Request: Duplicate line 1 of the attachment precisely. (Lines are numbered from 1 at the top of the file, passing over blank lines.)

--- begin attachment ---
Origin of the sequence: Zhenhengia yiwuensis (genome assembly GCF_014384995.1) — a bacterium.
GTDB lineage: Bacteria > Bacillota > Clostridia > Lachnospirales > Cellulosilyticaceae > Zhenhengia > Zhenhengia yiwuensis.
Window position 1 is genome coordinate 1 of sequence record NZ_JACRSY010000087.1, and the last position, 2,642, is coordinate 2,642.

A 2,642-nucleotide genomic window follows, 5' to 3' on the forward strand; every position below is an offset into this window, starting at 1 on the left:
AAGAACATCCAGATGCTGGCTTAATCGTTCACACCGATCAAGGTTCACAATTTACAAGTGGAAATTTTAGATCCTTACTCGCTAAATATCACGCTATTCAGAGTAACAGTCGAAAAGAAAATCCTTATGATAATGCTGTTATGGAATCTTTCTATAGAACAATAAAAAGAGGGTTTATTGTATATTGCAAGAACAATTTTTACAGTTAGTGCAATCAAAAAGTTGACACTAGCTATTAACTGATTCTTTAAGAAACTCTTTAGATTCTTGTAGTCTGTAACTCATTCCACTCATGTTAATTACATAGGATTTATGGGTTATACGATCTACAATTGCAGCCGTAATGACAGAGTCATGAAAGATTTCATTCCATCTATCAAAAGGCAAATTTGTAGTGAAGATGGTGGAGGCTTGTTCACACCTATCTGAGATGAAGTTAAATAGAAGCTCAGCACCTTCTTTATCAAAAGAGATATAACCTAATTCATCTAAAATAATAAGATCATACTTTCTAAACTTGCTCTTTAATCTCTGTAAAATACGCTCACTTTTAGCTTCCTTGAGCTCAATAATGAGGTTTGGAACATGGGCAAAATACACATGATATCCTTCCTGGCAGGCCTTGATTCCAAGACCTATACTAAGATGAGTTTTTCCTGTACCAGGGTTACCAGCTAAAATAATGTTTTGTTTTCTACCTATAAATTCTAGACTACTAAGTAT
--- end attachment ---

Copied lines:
Origin of the sequence: Zhenhengia yiwuensis (genome assembly GCF_014384995.1) — a bacterium.